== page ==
Webster Wellness: Acupuncture on campus


Webster Wellness hosted free acupuncture sessions on Feb. 8 with Dr. Kade Stotler, a certified acupuncturist. These were 20-minute sessions on a multitude of topics like body pain, insomnia, anxiety, chronic stress, depression and more. 

“[The event] gives students, staff and faculty a chance to experience what acupuncture can do for them. There are benefits to receiving acupuncture such as decreasing anxiety, controlling chronic pain, even digestive issues,” said Lori Bosma, deputy Title IX and human resources coordinator at Webster University.

Graphic by Kenzie Akins.

With exposure to acupuncture, the Webster community is able to become more informed. Becoming more educated about the topic has the potential to spark interest in people.

“Providing a free session allows for the community to try something they may have been nervous to try,” Bosma said. “The idea is that these activities also encourage participants to incorporate them into their personal lives, as well.”

Webster Wellness hosts events to benefit the Webster community. 

“Statistically, offering wellness programming increases morale and encourages work-life balance, which in turn creates a Gorlok culture of health and wellness,” Bosma said. 

Webster Wellness aims to improve life at Webster and offers resources to do so. 

Created in 2021 during the pandemic, their “Wellness Wednesdays” help to promote the Gorlok culture of health and wellness for the entire community. 

“Webster Wellness’ objective is to promote a culture of wellness where wellness is expected and valued, rather than an afterthought,” Bosma said. 

“Granting the ability for the Webster community to participate in free wellness programming that is part of their work or school day, encourages students, staff and faculty to take a break out of their work day to participate in something that is good for them,” Bosma said.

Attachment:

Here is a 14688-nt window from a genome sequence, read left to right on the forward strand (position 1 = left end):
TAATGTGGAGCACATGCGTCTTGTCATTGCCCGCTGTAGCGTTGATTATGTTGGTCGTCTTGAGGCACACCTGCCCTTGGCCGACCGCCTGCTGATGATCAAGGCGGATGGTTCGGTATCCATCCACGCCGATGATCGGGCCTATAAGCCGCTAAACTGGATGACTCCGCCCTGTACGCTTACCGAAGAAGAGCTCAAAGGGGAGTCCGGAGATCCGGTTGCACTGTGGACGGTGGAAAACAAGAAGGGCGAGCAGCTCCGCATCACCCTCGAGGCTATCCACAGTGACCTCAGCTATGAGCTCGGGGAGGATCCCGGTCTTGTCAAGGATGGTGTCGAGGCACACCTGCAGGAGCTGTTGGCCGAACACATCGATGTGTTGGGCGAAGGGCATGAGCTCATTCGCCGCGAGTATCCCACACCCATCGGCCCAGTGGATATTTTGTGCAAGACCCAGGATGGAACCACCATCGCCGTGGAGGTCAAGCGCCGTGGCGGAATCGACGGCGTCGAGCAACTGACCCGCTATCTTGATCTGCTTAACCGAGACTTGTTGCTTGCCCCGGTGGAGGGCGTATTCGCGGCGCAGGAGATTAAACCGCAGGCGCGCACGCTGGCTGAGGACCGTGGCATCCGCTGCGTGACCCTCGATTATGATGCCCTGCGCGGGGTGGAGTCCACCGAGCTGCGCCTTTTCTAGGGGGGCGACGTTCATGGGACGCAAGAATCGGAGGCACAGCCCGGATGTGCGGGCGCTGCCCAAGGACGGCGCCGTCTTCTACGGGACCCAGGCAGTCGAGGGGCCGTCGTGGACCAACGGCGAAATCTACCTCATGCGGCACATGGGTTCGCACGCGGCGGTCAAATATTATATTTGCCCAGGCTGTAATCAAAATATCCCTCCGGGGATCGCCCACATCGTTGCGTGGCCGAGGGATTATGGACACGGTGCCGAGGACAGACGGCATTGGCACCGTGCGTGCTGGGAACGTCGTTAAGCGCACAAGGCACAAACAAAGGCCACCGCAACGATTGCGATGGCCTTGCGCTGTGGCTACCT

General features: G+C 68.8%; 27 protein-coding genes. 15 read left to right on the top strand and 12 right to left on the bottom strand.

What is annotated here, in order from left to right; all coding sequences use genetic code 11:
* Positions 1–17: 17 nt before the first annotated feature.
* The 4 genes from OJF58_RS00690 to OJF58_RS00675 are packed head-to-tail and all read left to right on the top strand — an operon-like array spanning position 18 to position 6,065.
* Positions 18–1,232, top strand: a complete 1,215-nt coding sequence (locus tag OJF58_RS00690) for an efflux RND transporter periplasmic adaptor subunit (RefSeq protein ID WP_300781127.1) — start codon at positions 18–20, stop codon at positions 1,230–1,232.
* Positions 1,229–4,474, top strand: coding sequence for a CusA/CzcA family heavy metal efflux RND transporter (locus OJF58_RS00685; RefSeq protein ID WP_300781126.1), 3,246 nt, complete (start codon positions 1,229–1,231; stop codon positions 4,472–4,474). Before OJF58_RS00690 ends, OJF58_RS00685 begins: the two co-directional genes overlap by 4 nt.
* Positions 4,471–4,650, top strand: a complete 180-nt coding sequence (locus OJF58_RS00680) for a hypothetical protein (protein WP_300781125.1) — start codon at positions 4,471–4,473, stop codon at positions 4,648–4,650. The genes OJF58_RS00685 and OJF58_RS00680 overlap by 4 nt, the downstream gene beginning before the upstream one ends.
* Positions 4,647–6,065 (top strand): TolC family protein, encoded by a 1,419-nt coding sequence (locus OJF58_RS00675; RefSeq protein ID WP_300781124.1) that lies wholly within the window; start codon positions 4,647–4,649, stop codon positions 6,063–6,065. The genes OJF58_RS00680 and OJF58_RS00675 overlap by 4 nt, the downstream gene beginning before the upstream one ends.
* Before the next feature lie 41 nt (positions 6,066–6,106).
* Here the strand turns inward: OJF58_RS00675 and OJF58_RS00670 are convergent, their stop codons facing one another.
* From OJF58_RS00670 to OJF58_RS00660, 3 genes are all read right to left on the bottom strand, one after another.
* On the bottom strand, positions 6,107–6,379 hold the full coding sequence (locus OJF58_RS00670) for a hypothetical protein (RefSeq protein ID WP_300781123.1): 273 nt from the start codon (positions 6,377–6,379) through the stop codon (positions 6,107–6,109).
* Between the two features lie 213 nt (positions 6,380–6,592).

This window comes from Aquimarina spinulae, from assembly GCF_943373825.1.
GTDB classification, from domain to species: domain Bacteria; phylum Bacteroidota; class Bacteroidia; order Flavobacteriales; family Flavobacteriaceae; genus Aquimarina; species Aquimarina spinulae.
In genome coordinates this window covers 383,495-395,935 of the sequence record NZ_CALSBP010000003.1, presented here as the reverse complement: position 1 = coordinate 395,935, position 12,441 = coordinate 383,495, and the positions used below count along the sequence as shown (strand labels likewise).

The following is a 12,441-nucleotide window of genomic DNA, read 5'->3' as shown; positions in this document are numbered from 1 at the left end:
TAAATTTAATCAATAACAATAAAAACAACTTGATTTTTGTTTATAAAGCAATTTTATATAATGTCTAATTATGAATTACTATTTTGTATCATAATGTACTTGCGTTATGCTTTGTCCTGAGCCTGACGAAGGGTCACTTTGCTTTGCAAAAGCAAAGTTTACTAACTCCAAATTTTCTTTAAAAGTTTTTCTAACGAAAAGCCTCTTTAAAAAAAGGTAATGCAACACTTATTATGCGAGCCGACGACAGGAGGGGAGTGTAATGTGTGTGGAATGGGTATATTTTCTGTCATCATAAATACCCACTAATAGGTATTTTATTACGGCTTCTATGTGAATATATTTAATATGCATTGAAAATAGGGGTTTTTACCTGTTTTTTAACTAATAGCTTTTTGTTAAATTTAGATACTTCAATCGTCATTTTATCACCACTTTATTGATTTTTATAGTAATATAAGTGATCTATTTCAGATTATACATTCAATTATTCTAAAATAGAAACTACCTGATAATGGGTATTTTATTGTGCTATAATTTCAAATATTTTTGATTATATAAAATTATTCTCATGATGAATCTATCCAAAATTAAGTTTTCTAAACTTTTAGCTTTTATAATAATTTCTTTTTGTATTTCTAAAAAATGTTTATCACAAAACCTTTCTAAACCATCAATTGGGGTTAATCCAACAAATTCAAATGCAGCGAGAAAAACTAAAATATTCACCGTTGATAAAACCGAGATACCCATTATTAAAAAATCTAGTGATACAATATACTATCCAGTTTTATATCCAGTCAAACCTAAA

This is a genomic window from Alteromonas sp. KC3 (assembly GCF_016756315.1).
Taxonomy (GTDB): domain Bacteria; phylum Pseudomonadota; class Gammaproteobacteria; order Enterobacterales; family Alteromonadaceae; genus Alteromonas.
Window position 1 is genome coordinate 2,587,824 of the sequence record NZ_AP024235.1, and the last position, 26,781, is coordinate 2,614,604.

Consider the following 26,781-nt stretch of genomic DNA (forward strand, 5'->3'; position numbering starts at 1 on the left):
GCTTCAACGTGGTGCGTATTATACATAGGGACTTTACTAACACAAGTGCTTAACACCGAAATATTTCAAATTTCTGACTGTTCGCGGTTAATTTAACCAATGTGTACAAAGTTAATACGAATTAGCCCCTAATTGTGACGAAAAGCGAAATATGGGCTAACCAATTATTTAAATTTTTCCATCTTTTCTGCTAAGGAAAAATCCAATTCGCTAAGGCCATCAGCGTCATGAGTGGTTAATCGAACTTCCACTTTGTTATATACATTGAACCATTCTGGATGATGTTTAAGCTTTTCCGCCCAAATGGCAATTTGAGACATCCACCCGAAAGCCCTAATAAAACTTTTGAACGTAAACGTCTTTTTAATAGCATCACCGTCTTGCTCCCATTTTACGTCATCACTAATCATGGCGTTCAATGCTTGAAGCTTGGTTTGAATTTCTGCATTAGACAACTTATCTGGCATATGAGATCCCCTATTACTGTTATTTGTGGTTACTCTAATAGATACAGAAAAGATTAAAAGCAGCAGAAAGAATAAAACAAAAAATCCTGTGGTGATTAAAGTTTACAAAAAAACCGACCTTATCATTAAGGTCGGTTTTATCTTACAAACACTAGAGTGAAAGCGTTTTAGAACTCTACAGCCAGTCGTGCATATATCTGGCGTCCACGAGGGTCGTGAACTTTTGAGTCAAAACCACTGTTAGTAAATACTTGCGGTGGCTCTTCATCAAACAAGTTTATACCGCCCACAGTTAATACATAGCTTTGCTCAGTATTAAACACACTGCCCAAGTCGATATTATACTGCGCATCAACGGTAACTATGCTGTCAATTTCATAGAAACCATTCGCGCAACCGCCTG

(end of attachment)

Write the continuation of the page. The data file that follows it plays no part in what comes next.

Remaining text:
Acupuncture originated in China with contributions from other countries in Asia, such as Japan, Korea and Taiwan. The acupuncturist at the Webster Wellness event, Dr. Stotler, studied and trained in the craft for several years. 

“The medicine alone offers hope and inspiration. When people feel better, hope is a lovely natural consequence. I am honored to be able to practice a medicine that offers this healing and hope to humanity,” Dr. Kade Stotler said.

Stotler presented at the event. They spoke of types of problems that college students may deal with and how acupuncture can be a potential solution. 

“My passion as a non-binary-identified doctor of acupuncture medicine is to educate and make sure my medicine is safe and accessible for persons of all genders, identities, races, nationalities, abilities, education, sizes and ages,” Stotler said. 

Stotler has been a licensed acupuncturist in Colorado since 2019 and owns a private practice at Golden Oak Acupuncture & Herbal Medicine, located at 1034 Childress Ave., St. Louis. 

“The biggest reward is watching my clients leave my office in relief and feeling physically and emotionally healthier and able to live their lives closer to their desires,” Stotler said. 

Webster’s acupuncture event was so popular, it needed a wait list. Webster Wellness plans on hosting it again, according to Bosma.

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Lauryn Pyatt
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